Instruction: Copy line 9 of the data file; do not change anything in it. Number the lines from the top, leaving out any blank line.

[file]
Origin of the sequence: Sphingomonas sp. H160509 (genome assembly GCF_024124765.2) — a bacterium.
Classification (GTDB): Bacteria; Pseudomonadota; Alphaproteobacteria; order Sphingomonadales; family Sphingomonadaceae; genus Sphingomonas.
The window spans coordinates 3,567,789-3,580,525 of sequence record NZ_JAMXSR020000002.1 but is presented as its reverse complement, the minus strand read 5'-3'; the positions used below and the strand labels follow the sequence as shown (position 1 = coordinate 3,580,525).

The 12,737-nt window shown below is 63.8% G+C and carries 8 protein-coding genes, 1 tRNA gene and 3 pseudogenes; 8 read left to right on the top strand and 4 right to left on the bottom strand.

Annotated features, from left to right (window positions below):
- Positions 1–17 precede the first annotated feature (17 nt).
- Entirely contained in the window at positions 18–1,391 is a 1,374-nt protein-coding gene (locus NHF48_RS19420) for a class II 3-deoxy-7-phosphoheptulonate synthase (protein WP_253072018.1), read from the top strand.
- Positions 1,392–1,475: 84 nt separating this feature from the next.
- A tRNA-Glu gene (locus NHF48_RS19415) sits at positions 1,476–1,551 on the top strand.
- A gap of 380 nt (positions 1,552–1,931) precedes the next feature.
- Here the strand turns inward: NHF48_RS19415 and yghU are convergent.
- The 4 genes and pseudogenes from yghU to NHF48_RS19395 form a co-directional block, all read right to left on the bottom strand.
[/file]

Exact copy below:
- A tRNA-Glu gene (locus NHF48_RS19415) sits at positions 1,476–1,551 on the top strand.